When it comes time to look for a job, manners matter.
If you treat the people involved in the process poorly at any contact point – the initial contact, the phone screen, the interview, salary negotiation, or any other part of the process – you may kill your chances of getting the job.
Let me be blunt: nobody wants to work with a jerk.
Surely, many employers could stand to learn how to better treat their job applicants, and the candidate experience is known to frequently suffer. But that's a topic for another day.
I spent 19 years filling jobs, both as an internal corporate recruiter and as an outside recruiter with staffing firms. The most difficult part of my line of work was not trying to find that "Purple Squirrel" – the rare candidate with a highly specific set of skills.
By far, the most challenging aspect of my job was trying to convince managers to hire people who possessed every required and preferred skill in the job description, but whom the hiring manager simply didn't like. If a manager told me they just "weren't feeling it" about a candidate, that usually meant they didn't like the person.
You may be thinking to yourself, "Why would a company be so dumb as to pass on somebody who clearly meets all the requirements, and then some? What kind of idiots are these hiring managers?"
The answer can be explained by a simple number: 2,080.
That's how many hours of work there are in a year, based upon an average of 40 hours per week, and 52 weeks in a year. Sure, you need to factor in overtime and deduct vacation days and holidays, but generally speaking, that's how many hours your hiring manager and peers would spend alongside you. Every. Single. Year.
Sure, sometimes personalities simply don't mesh, but just as often, this personal aversion comes down to basic human interaction. People with poor manners can be rude, annoying, and generally uncomfortable to be around.
So, why give employers additional reasons not to extend you a job offer? The job interview process is the time to be on your absolute best behavior. Interviews are an intensely social setting - I can promise you that you're being observed for your ability to positively enhance the dynamics of the workplace (or at a minimum, not detract from them). Failing to use your absolute best manners sends a clear message about what it would be like to spend time with you.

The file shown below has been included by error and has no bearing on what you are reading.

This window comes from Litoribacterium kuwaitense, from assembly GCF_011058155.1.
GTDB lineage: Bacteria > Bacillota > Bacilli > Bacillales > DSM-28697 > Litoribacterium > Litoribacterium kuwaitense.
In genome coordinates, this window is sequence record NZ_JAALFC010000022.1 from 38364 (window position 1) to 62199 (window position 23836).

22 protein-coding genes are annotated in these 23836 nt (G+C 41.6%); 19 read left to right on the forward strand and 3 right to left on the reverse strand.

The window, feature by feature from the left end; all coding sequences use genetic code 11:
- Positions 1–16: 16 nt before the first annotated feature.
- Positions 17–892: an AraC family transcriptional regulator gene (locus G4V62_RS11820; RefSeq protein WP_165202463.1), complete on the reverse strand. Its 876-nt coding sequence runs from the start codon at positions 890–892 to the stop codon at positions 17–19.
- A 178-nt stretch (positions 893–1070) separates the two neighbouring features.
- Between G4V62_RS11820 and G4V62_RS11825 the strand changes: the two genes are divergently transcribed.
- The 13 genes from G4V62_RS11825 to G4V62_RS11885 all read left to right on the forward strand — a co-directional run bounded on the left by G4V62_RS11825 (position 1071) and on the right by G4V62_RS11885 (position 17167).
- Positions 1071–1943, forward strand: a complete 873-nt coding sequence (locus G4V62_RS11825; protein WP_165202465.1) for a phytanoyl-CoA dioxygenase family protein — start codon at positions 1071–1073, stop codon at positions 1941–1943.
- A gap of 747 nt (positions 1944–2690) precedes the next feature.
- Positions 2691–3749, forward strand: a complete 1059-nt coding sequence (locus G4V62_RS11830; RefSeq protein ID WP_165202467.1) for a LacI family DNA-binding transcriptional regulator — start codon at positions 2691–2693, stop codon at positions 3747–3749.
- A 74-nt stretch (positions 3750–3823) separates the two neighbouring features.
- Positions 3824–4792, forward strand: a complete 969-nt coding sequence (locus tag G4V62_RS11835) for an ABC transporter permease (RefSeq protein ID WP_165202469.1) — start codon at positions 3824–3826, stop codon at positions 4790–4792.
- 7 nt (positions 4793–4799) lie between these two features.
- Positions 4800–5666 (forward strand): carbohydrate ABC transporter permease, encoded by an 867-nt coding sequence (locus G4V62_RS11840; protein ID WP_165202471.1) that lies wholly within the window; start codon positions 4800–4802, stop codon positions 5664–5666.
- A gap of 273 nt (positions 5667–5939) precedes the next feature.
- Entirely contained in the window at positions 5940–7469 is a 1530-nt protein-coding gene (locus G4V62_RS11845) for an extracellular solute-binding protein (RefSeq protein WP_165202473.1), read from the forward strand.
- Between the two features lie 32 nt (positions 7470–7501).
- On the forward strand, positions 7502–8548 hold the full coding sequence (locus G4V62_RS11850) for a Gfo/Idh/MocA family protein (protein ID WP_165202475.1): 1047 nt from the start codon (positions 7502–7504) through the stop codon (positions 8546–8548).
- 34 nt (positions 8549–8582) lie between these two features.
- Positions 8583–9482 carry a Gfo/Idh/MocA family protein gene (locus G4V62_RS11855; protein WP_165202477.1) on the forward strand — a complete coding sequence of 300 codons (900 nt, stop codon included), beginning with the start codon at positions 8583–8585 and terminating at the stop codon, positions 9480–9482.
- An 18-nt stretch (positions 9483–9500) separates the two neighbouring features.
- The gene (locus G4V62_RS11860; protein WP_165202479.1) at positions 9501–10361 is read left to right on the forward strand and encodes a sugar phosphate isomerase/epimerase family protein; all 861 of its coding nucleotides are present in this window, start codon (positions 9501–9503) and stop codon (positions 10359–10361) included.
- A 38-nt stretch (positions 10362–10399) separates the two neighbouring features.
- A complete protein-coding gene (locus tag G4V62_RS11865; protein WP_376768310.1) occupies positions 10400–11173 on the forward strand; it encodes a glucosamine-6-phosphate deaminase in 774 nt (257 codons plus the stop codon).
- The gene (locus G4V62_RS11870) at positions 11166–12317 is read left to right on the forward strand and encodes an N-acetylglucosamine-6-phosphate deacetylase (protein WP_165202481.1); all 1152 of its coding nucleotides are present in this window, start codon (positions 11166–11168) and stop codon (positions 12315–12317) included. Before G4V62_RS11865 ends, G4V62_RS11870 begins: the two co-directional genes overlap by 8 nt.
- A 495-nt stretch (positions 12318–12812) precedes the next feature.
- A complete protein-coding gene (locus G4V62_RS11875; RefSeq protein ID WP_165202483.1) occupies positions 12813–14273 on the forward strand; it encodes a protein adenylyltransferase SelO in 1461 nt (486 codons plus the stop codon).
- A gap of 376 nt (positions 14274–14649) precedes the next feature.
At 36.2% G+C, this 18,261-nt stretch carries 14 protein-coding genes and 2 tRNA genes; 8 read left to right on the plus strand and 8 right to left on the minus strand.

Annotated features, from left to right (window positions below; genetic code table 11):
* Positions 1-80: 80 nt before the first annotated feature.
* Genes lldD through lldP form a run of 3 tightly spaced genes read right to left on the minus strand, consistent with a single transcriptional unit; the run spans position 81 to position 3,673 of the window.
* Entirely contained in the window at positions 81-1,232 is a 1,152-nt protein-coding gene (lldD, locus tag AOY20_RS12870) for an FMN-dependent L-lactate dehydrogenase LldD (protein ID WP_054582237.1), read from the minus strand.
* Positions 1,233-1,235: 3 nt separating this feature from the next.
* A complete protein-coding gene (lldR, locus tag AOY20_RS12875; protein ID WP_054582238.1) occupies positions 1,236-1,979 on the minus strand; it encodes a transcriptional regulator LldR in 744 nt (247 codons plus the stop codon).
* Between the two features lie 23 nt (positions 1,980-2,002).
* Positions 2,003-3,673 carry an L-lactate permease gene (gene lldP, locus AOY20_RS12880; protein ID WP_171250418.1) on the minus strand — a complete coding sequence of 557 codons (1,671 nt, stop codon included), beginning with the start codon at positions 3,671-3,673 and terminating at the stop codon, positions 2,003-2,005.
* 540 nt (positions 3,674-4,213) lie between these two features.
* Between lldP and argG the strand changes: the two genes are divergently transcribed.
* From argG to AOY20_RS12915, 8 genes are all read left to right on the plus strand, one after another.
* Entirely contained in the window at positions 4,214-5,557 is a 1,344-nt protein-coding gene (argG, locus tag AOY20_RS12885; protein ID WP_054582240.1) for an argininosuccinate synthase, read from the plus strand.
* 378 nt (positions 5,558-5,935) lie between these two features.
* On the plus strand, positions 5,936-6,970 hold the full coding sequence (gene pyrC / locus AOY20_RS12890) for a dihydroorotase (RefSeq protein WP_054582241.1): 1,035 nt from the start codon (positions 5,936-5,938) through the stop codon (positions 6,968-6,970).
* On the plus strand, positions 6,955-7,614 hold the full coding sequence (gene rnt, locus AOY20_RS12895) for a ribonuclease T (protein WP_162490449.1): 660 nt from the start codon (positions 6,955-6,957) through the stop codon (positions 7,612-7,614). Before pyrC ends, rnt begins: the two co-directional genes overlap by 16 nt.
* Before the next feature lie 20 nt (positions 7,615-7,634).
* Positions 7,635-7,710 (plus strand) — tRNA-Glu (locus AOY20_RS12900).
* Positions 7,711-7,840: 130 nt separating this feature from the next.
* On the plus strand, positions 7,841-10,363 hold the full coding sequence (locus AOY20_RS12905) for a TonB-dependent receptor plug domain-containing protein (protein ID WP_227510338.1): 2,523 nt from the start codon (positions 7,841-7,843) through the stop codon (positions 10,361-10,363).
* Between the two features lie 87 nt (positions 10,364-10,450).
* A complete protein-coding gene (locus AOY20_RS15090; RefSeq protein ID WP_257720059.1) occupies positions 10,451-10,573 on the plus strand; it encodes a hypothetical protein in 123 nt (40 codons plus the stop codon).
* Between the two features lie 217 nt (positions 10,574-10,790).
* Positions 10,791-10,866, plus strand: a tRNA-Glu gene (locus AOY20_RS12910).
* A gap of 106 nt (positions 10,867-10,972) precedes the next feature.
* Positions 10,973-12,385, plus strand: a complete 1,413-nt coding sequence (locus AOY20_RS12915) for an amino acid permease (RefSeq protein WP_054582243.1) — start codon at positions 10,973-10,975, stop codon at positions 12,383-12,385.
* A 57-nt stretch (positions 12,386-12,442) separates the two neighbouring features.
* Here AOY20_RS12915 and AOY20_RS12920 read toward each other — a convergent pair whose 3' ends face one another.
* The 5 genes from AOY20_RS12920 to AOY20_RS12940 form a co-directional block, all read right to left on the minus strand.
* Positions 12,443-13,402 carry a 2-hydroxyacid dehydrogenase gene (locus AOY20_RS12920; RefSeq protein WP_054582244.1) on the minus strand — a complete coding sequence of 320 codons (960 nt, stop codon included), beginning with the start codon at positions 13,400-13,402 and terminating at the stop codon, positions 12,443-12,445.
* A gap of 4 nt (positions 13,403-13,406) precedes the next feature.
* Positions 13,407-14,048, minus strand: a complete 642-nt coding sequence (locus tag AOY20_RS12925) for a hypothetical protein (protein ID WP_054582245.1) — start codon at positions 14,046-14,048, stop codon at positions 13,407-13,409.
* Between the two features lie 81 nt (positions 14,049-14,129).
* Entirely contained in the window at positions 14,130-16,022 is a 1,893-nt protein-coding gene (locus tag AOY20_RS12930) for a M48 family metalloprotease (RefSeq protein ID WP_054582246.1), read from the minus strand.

Here are some (rather) common breaches of etiquette that are quite likely to cause annoyance or offense:
- Showing up late to the interview.
- Not saying "please" or "thank you," or not saying these with enough frequency or to everyone involved in the process.
- Checking your cell phone during an interview.
- Bringing up inappropriate topics, such as sex or politics. If you're applying for a job at the Kinsey Institute or at a Washington, DC, think tank, these topics could be quite appropriate – otherwise, steer clear.
- Swearing, cursing, blasphemy, or irreverence.
- Sexist or racist comments.
- Complaining. About anything.
- Being dismissive or condescending toward anyone you encounter.
- Not sending "thank you" notes after the interview.
Clearly, these demonstrations of poor manners don't all carry equal weight, but any of these, during any point of the interview process, could give an employer ample reason to label you "unprofessional."
While it's difficult to muster empathy for interviewers who are passing judgment on you, failing to do so could cause you to come across as someone they don't want in their organization. Be your best self, and show ample respect for everyone. Don't be "That guy."
Scott Singer is the President and Founder of Insider Career Strategies Resume Writing & Career Coaching, a firm dedicated to guiding job seekers and companies through the job search and hiring process. Insider Career Strategies provides resume writing, LinkedIn profile development, and career coaching services, including a free resume review. You can email Scott Singer at firstname.lastname@example.org, or via the website, www.insidercs.com.